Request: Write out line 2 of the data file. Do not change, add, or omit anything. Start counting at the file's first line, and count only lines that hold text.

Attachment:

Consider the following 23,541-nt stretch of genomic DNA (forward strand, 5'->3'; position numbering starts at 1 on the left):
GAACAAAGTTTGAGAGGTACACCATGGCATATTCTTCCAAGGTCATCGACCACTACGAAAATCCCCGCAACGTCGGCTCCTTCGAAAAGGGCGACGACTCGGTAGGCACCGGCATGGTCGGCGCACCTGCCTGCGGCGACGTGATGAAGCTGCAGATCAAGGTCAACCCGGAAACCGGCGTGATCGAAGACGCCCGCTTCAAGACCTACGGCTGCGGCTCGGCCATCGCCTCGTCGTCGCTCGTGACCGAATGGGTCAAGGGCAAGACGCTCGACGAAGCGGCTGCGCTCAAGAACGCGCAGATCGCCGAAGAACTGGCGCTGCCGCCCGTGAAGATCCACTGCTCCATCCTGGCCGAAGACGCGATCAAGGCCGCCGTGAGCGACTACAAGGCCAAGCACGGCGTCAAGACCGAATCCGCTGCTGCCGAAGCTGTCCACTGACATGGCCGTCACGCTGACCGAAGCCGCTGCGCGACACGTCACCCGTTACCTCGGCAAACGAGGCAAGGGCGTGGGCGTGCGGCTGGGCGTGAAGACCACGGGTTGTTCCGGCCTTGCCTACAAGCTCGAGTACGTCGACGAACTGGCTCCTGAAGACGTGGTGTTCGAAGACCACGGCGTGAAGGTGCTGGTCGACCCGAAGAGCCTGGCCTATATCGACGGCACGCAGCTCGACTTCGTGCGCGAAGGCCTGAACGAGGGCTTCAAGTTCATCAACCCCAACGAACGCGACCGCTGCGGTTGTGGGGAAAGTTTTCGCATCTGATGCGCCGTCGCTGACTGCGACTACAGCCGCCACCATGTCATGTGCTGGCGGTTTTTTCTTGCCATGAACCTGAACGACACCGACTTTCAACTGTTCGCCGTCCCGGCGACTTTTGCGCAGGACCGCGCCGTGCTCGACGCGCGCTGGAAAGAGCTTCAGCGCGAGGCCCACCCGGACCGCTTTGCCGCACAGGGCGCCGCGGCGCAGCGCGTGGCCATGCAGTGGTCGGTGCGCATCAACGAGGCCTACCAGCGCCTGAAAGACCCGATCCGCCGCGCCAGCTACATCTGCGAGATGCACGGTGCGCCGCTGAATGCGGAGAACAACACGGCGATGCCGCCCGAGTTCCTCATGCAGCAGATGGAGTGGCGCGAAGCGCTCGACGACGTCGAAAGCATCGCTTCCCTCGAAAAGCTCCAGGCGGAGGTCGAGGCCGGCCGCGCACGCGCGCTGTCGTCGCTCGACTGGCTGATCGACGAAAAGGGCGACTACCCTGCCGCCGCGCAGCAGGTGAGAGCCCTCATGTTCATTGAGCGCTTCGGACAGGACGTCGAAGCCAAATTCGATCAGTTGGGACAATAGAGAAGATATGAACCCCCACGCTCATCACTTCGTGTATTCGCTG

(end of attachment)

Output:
GAACAAAGTTTGAGAGGTACACCATGGCATATTCTTCCAAGGTCATCGACCACTACGAAAATCCCCGCAACGTCGGCTCCTTCGAAAAGGGCGACGACTCGGTAGGCACCGGCATGGTCGGCGCACCTGCCTGCGGCGACGTGATGAAGCTGCAGATCAAGGTCAACCCGGAAACCGGCGTGATCGAAGACGCCCGCTTCAAGACCTACGGCTGCGGCTCGGCCATCGCCTCGTCGTCGCTCGTGACCGAATGGGTCAAGGGCAAGACGCTCGACGAAGCGGCTGCGCTCAAGAACGCGCAGATCGCCGAAGAACTGGCGCTGCCGCCCGTGAAGATCCACTGCTCCATCCTGGCCGAAGACGCGATCAAGGCCGCCGTGAGCGACTACAAGGCCAAGCACGGCGTCAAGACCGAATCCGCTGCTGCCGAAGCTGTCCACTGACATGGCCGTCACGCTGACCGAAGCCGCTGCGCGACACGTCACCCGTTACCTCGGCAAACGAGGCAAGGGCGTGGGCGTGCGGCTGGGCGTGAAGACCACGGGTTGTTCCGGCCTTGCCTACAAGCTCGAGTACGTCGACGAACTGGCTCCTGAAGACGTGGTGTTCGAAGACCACGGCGTGAAGGTGCTGGTCGACCCGAAGAGCCTGGCCTATATCGACGGCACGCAGCTCGACTTCGTGCGCGAAGGCCTGAACGAGGGCTTCAAGTTCATCAACCCCAACGAACGCGACCGCTGCGGTTGTGGGGAAAGTTTTCGCATCTGATGCGCCGTCGCTGACTGCGACTACAGCCGCCACCATGTCATGTGCTGGCGGTTTTTTCTTGCCATGAACCTGAACGACACCGACTTTCAACTGTTCGCCGTCCCGGCGACTTTTGCGCAGGACCGCGCCGTGCTCGACGCGCGCTGGAAAGAGCTTCAGCGCGAGGCCCACCCGGACCGCTTTGCCGCACAGGGCGCCGCGGCGCAGCGCGTGGCCATGCAGTGGTCGGTGCGCATCAACGAGGCCTACCAGCGCCTGAAAGACCCGATCCGCCGCGCCAGCTACATCTGCGAGATGCACGGTGCGCCGCTGAATGCGGAGAACAACACGGCGATGCCGCCCGAGTTCCTCATGCAGCAGATGGAGTGGCGCGAAGCGCTCGACGACGTCGAAAGCATCGCTTCCCTCGAAAAGCTCCAGGCGGAGGTCGAGGCCGGCCGCGCACGCGCGCTGTCGTCGCTCGACTGGCTGATCGACGAAAAGGGCGACTACCCTGCCGCCGCGCAGCAGGTGAGAGCCCTCATGTTCATTGAGCGCTTCGGACAGGACGTCGAAGCCAAATTCGATCAGTTGGGACAATAGAGAAGATATGAACCCCCACGCTCATCACTTCGTGTATTCGCTG